Technical Support

TEPS TRIPRISM (64 BIT) v1.3.7 (ALPHA)

Creating Graphics for TEPS

SUPPORTED GRAPHIC FORMATS

BACKGROUNDS: jpeg, png
FOREGROUNDS: jpeg, png

CREATING BACKGROUNDS

SIZES

We have two schools of thought for creating backgrounds. The first (and our recommended method), is the 'one size fits most' method. With that method, you create one preview template, and then as you print, the background has a bi-cubic crop to the center where we crop the image to fit the print canvas. The second approach is the 'multiple sizes for more detail' method. With this methodology, you create more backgrounds, but allows you to be more precise in desigining a background specific to anticipated print size.

The one size fits most approach is to you place your background image on your preview template. If you place the background on the preview template, you would create your background sized based on your largest anticipated print size.

For instace, we may create an 8x10 preview template because we anticipate our largest print size not exceeding 8 inches X 10 inches. This allows us to print to print templates up to 8x10 where the image will be cropped to match the preview template.

The multiple sizes for more detail approach is to create individual backgrounds based upon your intended final print size template. For instance, if you intend to print to a 5x7 (portrait) photograph, you would want to create your background to match the same aspect ratio (plus) room for bleed. Should you wish to print to an 8x10 (portrait) you would want to create an 8" wide x 10" tall canvas (plus applicable printer 'bleed').

With this method, you would create more background graphics; however, your anticipated crop could be more exact. The advantage to this method would be if you wanted less detail on smalaler sizes, or have writing you intend to place on the background; that information would remain.

CREATING FOREGROUNDS

LOGOS

The most important thing to consider when placing a logo on your image, is the resolution of your logo. We recommend your resolution (DPI) should match your print resolution. (Usually 300 DPI for most Thermal Dye Sublimation printers - learn more below). You will be able to place your logo on your preview or print template where ever you would like when you create your template.

Our recommended file format for logo images is PNG. Transparent PNG files allow you to place logos on your images and have them sized to fit.

FULL PAGE OVERLAYS

A full page overlay is an overlay meant to cover your entire image and should stretch top to bottom and left to right of the image area. When designing full page overlays, it's important that you create your overlay with bleed (mentioned below with background). If you have important words or text on your overlay, you should make sure the words or text is sufficiently away from the edges so that the text is not cropped when printing.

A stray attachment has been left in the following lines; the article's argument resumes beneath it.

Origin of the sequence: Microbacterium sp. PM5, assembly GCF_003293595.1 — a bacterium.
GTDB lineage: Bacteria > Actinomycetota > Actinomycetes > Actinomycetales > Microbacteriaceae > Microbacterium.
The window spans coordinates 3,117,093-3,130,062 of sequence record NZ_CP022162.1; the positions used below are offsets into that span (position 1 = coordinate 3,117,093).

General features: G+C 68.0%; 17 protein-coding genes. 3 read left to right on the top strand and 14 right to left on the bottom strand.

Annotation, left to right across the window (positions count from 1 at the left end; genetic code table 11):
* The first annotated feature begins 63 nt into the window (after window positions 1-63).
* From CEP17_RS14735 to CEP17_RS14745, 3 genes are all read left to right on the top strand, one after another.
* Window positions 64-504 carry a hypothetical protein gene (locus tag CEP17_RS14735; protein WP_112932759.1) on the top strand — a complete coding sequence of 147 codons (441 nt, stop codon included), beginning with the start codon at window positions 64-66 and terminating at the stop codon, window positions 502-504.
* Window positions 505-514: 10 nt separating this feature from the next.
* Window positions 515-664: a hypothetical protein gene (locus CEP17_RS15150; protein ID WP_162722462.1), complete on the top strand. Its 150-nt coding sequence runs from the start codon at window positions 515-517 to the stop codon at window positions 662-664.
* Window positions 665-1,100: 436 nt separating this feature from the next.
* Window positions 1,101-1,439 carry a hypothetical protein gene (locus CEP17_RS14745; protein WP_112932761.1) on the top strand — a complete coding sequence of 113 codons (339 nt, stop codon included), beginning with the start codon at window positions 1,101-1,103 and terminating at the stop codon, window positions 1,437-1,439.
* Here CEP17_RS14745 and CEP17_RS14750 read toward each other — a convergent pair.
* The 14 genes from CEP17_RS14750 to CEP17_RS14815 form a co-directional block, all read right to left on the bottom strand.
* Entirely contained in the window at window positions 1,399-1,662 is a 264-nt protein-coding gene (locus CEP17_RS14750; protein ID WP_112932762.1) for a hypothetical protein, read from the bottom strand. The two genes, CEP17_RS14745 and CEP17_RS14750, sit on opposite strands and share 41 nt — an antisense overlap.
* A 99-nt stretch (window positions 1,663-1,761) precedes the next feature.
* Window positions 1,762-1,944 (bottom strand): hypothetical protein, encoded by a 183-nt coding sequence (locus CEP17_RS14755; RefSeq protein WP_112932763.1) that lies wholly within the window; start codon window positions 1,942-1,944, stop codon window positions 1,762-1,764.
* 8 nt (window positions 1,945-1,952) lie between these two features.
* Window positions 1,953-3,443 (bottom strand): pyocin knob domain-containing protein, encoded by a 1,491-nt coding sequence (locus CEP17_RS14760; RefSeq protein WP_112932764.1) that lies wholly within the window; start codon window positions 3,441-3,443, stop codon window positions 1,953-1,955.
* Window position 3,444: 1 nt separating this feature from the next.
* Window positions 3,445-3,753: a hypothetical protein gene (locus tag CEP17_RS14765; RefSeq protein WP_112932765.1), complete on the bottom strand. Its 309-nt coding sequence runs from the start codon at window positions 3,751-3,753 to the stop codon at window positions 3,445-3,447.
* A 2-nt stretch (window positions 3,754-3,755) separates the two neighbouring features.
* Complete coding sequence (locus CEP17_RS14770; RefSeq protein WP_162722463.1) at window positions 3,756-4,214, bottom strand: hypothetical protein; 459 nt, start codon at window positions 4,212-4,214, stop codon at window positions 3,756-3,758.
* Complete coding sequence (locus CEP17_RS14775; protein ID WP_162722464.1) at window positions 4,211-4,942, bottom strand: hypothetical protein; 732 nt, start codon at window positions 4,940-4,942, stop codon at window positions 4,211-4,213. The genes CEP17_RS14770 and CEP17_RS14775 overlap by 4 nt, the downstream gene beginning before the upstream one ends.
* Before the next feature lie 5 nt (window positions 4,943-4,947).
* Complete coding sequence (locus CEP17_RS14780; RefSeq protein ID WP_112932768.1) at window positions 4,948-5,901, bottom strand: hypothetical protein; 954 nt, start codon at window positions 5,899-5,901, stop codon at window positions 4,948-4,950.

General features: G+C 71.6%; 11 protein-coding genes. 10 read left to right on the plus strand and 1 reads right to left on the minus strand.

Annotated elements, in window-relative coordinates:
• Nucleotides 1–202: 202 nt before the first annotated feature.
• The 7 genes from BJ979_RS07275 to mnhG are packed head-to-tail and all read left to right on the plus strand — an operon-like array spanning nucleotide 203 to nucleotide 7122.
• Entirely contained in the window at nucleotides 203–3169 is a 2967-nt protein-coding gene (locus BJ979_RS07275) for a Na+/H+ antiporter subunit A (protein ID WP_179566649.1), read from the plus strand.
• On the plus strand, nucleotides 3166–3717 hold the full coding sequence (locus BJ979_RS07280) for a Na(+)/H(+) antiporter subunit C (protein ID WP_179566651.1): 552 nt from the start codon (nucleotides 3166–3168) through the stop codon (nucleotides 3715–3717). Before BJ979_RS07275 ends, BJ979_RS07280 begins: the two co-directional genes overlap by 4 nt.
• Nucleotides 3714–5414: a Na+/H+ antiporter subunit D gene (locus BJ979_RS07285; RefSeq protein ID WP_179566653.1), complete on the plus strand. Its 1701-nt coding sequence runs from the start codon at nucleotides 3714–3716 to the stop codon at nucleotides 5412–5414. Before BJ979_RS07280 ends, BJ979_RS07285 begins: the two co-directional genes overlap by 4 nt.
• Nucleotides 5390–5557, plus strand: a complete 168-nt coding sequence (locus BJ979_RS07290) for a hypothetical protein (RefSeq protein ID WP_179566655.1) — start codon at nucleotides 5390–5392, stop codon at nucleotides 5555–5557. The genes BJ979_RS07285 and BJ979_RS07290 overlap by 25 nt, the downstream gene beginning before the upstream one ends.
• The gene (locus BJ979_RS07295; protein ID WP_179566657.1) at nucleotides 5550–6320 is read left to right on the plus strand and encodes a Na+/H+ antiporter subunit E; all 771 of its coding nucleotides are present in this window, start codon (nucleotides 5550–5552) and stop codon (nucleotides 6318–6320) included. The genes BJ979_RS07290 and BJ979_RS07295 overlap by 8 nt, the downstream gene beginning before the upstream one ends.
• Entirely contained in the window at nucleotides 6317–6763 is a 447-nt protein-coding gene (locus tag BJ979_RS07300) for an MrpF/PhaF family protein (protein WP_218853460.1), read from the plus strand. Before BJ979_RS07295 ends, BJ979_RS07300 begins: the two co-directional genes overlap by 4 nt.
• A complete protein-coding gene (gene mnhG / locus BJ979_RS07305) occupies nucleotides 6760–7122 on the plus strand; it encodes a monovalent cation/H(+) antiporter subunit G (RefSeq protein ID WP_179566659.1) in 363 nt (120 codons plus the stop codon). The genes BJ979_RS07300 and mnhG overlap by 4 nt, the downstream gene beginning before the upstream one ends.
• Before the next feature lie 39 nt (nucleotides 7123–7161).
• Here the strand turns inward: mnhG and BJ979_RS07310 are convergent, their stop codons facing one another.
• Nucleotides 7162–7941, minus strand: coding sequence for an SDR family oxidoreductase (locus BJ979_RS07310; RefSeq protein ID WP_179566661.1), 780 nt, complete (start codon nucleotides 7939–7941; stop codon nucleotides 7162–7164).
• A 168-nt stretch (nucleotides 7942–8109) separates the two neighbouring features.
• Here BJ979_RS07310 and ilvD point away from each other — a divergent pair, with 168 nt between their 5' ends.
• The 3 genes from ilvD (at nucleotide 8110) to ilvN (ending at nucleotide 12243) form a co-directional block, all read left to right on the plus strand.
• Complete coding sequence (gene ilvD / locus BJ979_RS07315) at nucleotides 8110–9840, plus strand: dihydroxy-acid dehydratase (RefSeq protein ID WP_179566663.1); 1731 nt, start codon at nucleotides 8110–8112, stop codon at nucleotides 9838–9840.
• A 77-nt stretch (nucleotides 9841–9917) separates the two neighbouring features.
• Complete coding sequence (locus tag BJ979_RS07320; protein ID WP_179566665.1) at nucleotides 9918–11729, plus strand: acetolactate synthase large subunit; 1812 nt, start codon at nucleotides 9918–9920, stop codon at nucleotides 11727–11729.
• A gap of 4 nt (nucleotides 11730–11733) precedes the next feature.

We would recommend PNG files with transparency where you want your customer photos to fit in the middle.

WHAT IS PRINTER "BLEED"

It's important to leave extra room for photo so that the printer can print full 'bleed.' For many printers, we recommending an extra tenth of an inch to the printable region. For instance, for a 5x7 print going to a DNP printer, we would make the template (and subsequent background images or full page foreground images) 5.1" wide x 7.1" tall. The margins of the print will be cropped, but this allows your image to print edge to edge.

 5 x 7 aspect ratio (portrait)   7" x 5" aspect ratio (landscape)
 PORTRAIT 5" wide x 7" tall  LANDSCPAE 7" wide x 5" tall
Add Room for bleed
PORTRAIT 5.1" wide x 7.1" tall   LANDSCPAE 7.1" wide x 5.1" tall

RESOLUTION (DPI)

Resolution is based on your intended printers final print resolution. Most thermal dye sublimation printers (like DNP) use 300x300 DPI. When working in pixels with your software of choice, you would take your print size (including bleed) and multiply by the DPI of your printer.

CONVERTING INCHES TO PIXELS

Many popular image editors allow you to work in both pixels and inches; however, some softwares only work in pixels. To convert inches to pixels, multiply your image size by your anticipated DPI.

PORTRAIT 5.1" wide x 7.1" tall LANDSCAPE 7.1" wide x 5.1" tall
 5.1" x 300 = 1,530 pixels
 7.1" x 300 = 2,130 pixels
Final Photo Size (in pixels) with bleed:
PORTRAIT  1,530 pixels x 2,130 pixels  LANDSCPAE 2,130 pixels x 1,530 pixels